Now this is another meaningful separate thread. What is the origin of our conscious attention? Does it come from us or do we supply the will and lesser level of attention to allow it to enter our common presence.
The former. There is no reason to believe otherwise. I think practice and theory makes this clear.
I believe that Meister Eckhart is right and that we have the seed of a soul rather then a soul which the seed can mature into.
"Pear seeds grow into pear trees, nut seeds into nut trees, and God-seed into God." Meister Eckhart
Yes, but he is not talking about conscious attention, nor souls. He is talking about the realisation that all and the individual are not separate, a notion that is known as the ‘perennial philosophy’, funnily enough.
Clearing Karma as I understand it is what allows the seed to grow by letting the light in. It concerns our personality rather than the seed. We suffer ourselves. This is what makes "Know Thyself" so hard. At some point we have to suffer it to know it and let the light in.
No, clearing karma implies there is a ‘you’ that clears karma; a 'clearer'. Thus, there is attachment and desire and more karma. Nothing escapes or clears karma.
I think Know thyself means that one has to look within for truth, not without. The personality is not you. You make your own light, you don’t get it from anywhere. This is what Eckhart’s analogy of the seed means.
It is funny how Christians feel self-depreciation, self-hate and inferiority complexes are virtues.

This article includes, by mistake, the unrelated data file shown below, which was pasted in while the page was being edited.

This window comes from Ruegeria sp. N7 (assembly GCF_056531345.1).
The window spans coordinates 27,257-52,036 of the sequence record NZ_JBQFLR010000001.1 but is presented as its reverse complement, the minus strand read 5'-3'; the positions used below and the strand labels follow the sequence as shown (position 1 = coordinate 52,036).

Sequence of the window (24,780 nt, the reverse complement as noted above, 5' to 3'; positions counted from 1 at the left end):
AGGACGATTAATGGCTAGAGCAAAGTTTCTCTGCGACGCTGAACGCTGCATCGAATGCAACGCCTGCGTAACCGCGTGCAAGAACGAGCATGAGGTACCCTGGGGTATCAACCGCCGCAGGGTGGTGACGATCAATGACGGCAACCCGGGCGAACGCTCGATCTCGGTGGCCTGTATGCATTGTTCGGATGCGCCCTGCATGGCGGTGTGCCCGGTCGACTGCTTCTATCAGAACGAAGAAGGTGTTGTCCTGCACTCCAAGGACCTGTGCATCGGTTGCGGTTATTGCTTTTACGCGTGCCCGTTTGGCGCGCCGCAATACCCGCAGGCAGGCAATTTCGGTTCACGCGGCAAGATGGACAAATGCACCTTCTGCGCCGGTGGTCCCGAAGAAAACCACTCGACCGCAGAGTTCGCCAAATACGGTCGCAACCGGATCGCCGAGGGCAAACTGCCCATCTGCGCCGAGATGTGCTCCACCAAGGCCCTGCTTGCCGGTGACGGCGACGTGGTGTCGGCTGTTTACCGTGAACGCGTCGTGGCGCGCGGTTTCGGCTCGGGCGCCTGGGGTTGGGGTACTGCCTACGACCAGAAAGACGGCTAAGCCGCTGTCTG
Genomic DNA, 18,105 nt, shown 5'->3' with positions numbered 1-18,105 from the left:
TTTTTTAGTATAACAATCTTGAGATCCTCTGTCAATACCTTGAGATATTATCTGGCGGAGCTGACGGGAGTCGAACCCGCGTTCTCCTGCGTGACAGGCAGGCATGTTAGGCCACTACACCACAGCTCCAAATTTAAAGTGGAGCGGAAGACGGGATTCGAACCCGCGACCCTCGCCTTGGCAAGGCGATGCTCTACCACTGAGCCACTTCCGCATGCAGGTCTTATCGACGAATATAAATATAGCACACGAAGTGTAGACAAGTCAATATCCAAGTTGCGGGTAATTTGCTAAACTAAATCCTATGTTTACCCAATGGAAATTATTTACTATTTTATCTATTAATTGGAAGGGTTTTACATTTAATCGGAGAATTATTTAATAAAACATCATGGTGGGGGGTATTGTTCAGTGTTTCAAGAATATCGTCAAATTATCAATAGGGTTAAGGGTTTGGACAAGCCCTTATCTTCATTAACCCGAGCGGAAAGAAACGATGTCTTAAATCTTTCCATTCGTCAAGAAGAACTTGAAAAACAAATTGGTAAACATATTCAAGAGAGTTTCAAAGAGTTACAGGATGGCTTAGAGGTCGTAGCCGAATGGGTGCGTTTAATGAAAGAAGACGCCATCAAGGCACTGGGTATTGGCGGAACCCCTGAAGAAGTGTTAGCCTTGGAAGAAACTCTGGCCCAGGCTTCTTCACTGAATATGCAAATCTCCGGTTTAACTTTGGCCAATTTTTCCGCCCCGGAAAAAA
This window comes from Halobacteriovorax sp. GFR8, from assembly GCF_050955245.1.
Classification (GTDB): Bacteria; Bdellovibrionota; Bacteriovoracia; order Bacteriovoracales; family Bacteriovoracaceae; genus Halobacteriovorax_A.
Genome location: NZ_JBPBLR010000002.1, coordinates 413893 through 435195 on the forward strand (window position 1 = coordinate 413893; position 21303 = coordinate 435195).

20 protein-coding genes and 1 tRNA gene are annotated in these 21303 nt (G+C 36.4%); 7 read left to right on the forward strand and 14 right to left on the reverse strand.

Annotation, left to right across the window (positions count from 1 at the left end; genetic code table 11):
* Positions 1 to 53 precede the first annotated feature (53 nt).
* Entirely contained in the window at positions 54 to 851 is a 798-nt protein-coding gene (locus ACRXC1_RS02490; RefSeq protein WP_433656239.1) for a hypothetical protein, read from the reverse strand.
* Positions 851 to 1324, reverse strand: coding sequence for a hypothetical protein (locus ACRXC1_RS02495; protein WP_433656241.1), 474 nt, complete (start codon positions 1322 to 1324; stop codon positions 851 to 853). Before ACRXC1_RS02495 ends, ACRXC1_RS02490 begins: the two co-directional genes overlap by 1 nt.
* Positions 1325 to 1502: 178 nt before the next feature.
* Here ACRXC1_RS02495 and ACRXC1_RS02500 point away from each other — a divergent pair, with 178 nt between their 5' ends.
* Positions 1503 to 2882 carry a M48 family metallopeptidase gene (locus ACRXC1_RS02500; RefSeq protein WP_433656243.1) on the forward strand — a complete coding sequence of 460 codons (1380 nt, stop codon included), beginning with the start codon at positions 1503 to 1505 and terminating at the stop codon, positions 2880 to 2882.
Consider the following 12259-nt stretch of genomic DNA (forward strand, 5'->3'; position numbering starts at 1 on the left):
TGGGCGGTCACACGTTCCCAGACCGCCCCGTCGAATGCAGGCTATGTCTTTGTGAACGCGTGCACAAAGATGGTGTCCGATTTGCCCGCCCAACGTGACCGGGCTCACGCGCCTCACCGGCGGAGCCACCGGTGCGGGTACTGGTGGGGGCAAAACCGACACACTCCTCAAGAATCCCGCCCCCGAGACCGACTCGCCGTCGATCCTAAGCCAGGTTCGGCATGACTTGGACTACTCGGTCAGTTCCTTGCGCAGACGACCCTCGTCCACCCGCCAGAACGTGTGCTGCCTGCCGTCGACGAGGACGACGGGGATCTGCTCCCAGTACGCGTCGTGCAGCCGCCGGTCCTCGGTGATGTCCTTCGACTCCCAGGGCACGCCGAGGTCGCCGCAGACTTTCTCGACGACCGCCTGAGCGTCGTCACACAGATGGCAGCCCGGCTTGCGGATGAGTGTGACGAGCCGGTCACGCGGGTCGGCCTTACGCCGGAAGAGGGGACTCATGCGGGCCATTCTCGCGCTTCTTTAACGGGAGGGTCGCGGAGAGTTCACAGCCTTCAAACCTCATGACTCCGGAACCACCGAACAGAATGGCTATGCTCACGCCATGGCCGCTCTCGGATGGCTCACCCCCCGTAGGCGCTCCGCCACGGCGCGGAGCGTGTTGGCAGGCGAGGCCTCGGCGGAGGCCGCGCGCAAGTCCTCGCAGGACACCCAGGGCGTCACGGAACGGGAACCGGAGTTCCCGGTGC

This may happen in accordance with certain sects of Christendom but not with Christianity. It is precisely these forms of negative emotions that have to be seen as expressions of the egotism that denies the Christian experience.
It was you who was doing this with regards to Weil. You see it as a good thing to view yourself as inferior to Weil, who is much more worthy in your eyes. This is not humility but submission. Not only are you assuming you have a separate soul, you are assuming it is lower down the ranks than some other soul. You are creating the notion of better and worse. You are creating a self, so you can feel sorry for it. Since your idea of self is an idea, you are absorbed in an idea. Cave-paintings, we might say.
Perhaps you shouldn't believe everything you read and hear, and find out for yourself.
Yes, this is what is necessary. How can we verify if we are asleep in Plato's cave? It seems that Inner Empiricism and verification are necessarily related by becoming able to "Know Thyself."
How can we verify that we are in Plato’s cave at all is the first question you must ask. Otherwise it is totally meaningless.
The second part of your sentence is, I think, absolutely correct, which is why you must do it and not try to know thyself based on knowing Weil’s words, because this is knowing Weil’s self and not thyself.
Weil is saying that Christianity is great because it makes use out of suffering. Therefore, Weil is asserting that associating, attaching, identifying with suffering is a good thing, thus contradicting everything else she and you claim about non-association, non-attachment and non-identifying. Nice one Simone. There is nothing great about being selfish anyway.
This is again an important difference. Simone Weil referred to detachment and not attachment.
You are ignoring my actual point and just picking up words you just don’t like, it seems. This is very irrational.
As I said, she is attaching because she is attaching to a soul and her ideas of the Universe.
So, you can repeat yourself and ignore me if you really want, but is doesn’t matter, she is engaging in attachment, that is all there is to it unfortunately.
"Attachment is the great fabricator of illusions; reality can be attained only by someone who is detached."